“I do,” he said. “Just yesterday I spoke to someone in the Sikh cultural community who said that he gave out about 600 memberships to members of his temple, and he tells me that about 80 percent of those people never received a PIN number. It is reasonable to assume that those PIN numbers were mailed somewhere else. It is not out of the realm of possibility that it was in the thousands.”

But the vote-hijacking scheme didn’t stop there—with intercepting login codes as a gateway to impersonating online voters.

Lukaszuk said political parties were aware that some people might try to collect PIN numbers and vote multiple times. So the UCP’s contractor limited how many votes could be cast from one computer, he said. However, Kenney’s team also evaded this safeguard, reported PressProgress, which published social media posts from a former UCP legislative office staffer that provided “a member of Kenney’s volunteer team with instructions on how to cast multiple votes from a single computer using VPN [virtual private network] software to mask their IP address, bypassing the UCP’s internal system for limiting the number of votes that can be made.”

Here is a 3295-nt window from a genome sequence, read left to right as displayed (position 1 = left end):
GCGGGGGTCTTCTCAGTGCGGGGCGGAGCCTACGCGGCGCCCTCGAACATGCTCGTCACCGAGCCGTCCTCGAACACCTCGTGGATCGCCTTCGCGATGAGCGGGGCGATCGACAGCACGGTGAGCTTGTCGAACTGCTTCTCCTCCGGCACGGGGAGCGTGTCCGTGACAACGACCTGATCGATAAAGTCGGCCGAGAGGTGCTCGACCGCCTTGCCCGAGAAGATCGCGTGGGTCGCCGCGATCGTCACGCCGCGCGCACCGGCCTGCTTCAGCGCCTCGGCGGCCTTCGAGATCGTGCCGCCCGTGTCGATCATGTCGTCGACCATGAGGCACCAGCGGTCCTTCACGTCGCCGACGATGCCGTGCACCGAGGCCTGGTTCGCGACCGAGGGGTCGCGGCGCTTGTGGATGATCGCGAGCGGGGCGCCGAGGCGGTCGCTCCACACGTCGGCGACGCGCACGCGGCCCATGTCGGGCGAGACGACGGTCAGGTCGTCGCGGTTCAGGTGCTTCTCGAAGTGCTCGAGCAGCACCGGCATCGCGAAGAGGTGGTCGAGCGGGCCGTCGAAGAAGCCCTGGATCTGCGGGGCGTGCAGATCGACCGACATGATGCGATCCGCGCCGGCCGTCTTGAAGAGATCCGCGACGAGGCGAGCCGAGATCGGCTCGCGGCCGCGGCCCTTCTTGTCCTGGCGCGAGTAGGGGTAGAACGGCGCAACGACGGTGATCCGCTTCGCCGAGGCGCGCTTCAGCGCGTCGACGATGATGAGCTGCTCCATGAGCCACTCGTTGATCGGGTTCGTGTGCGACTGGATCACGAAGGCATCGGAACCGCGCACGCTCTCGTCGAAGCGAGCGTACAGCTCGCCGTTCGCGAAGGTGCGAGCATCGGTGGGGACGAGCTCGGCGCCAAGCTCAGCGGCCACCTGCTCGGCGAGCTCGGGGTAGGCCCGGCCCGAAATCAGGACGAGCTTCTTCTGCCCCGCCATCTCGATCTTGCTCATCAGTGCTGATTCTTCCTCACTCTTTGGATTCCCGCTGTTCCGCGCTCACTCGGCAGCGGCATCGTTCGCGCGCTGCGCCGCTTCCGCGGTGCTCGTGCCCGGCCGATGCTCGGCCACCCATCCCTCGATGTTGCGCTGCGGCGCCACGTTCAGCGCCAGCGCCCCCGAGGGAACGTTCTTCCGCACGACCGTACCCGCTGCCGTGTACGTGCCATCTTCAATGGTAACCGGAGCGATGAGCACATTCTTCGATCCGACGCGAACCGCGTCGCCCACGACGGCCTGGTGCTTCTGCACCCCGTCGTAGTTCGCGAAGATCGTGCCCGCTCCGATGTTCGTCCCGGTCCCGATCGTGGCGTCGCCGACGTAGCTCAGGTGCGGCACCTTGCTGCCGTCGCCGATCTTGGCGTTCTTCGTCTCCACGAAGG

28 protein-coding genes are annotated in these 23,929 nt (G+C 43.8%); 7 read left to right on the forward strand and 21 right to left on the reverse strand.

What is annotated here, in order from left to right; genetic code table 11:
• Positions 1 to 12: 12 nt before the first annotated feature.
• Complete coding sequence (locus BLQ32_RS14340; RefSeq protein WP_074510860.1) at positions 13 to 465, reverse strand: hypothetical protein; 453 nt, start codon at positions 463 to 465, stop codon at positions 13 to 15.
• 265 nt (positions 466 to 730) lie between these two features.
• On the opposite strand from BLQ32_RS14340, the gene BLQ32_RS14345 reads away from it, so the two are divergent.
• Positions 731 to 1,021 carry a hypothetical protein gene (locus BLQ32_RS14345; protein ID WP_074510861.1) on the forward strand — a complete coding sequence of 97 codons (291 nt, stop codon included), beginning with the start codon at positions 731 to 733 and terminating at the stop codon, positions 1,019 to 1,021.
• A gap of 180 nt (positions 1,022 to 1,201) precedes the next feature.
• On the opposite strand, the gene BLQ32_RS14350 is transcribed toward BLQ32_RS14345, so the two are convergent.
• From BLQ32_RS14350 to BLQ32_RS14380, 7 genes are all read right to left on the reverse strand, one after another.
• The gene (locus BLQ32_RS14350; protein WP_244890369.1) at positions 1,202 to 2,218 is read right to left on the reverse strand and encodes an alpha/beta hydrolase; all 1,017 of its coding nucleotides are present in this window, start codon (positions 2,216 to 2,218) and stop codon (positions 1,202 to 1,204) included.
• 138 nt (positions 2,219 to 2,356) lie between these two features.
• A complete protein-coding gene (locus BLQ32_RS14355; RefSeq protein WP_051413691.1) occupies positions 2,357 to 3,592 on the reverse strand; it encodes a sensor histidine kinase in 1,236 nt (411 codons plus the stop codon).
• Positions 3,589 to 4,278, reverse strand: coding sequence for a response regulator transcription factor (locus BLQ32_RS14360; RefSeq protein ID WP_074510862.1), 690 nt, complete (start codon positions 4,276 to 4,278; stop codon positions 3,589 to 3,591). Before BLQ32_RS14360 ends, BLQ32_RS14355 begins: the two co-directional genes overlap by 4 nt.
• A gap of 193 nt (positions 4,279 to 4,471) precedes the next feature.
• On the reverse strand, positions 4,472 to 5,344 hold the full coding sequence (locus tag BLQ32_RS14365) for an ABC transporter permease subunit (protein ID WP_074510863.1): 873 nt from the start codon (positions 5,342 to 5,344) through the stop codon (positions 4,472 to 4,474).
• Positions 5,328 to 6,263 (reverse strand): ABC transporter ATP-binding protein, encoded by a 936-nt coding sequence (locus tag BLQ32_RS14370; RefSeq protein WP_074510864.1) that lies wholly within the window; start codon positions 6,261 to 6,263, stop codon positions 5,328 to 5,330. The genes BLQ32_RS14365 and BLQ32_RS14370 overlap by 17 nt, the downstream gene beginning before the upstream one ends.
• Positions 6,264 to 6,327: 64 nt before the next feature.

There were other decisions by UCP officials, on the eve of the October 2017 leadership election and during the three days of online voting, which—intentionally or not—played into the purported vote-hijacking scheme.

As the Calgary Herald reported, on the first day of online voting, the two candidates running against Kenney, Doug Schweitzer and Brian Jean, sent a letter to UCP officials protesting Kenney’s use of the VPN software and seeking to temporarily halt the election, writing, the “secret use of software to falsify the sender’s IP address, expressly designed for the purpose of evading detection, is an obvious badge of suspicious behavior.”

But UCP officials replied that there was no evidence of wrongdoing, said using the VPN software was not against party rules and sharply dismissed the protest. Then, before the final day of online voting, the Herald reported, “the party did reissue its PINs Friday evening to all party members who hadn’t voted, saying their call center was busy and it wanted to ensure all members would be able to cast their ballot.”

In other words, the combined official denials and resending of the PINs allowed the alleged vote theft scheme to continue.